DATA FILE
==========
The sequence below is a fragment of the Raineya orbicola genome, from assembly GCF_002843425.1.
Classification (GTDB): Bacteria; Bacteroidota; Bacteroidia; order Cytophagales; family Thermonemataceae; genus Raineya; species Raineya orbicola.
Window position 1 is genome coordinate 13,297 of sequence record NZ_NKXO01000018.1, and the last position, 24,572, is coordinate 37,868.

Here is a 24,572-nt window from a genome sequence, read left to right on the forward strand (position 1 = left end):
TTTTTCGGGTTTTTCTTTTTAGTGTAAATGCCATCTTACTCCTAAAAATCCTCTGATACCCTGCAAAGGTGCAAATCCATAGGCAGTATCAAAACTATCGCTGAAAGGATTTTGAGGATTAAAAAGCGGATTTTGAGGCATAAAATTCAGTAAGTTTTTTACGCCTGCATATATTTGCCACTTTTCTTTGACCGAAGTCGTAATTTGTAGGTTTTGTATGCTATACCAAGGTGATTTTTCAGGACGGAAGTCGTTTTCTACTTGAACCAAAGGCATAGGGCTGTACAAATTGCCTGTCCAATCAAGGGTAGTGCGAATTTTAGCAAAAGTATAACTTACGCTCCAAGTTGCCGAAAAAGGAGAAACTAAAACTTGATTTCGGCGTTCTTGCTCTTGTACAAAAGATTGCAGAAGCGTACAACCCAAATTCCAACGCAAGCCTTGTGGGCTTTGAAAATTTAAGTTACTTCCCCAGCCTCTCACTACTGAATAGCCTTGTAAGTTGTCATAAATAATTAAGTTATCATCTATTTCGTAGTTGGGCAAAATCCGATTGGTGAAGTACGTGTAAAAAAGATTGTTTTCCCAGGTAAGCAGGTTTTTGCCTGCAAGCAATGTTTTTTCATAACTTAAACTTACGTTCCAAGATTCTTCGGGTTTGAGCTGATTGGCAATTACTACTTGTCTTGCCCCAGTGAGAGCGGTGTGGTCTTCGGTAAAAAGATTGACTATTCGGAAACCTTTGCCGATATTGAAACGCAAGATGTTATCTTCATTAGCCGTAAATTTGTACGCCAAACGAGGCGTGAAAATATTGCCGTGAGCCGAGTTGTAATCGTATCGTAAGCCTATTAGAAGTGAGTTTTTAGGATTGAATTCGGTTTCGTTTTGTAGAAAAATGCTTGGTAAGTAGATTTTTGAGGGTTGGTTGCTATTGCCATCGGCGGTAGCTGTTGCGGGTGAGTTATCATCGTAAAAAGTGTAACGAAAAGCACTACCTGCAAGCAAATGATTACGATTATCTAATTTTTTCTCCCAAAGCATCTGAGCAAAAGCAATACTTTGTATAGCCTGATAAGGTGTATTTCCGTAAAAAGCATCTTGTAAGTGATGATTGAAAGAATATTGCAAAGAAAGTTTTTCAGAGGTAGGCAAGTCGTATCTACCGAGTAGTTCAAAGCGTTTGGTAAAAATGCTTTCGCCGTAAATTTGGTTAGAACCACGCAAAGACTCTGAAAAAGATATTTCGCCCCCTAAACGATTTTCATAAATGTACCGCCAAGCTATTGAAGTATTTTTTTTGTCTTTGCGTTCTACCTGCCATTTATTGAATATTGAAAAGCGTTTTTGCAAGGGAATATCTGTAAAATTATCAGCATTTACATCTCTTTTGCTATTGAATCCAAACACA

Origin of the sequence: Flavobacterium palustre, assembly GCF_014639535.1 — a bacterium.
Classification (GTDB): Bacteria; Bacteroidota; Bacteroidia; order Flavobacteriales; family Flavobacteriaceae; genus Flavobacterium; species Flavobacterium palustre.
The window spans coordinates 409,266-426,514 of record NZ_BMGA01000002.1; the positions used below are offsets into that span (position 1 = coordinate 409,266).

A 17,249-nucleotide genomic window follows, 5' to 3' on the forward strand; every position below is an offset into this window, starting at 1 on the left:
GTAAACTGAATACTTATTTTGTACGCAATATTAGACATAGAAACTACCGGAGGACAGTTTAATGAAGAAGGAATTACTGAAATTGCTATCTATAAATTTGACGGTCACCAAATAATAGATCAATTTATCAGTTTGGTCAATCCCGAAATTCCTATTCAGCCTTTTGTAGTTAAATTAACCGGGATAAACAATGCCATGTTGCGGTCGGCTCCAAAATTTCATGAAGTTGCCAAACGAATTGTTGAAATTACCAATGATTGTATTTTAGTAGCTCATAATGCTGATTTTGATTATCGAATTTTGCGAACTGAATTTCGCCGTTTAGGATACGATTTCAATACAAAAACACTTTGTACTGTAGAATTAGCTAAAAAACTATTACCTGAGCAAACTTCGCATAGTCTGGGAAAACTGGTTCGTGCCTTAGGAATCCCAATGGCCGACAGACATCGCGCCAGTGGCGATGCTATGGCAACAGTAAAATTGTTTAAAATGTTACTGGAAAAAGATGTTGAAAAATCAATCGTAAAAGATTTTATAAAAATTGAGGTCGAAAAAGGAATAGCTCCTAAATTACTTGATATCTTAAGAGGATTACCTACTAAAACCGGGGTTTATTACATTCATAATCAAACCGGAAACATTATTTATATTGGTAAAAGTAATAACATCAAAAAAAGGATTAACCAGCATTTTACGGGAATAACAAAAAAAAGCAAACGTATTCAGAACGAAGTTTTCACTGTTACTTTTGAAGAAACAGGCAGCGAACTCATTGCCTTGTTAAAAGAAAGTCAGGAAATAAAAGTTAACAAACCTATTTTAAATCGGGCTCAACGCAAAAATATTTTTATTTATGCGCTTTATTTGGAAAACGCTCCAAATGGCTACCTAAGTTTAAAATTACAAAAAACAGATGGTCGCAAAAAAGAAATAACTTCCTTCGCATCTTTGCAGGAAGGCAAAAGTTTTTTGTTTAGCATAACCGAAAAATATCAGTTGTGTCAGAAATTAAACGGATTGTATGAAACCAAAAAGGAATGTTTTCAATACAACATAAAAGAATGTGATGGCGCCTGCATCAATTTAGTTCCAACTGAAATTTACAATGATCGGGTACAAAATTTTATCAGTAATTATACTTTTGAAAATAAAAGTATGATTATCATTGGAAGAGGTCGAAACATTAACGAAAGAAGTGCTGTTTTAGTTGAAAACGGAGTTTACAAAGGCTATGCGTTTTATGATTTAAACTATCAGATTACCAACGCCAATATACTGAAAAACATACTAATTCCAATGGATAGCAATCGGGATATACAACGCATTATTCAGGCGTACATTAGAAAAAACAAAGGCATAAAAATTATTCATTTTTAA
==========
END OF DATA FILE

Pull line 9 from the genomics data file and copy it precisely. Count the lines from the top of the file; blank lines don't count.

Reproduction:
A 17,249-nucleotide genomic window follows, 5' to 3' on the forward strand; every position below is an offset into this window, starting at 1 on the left: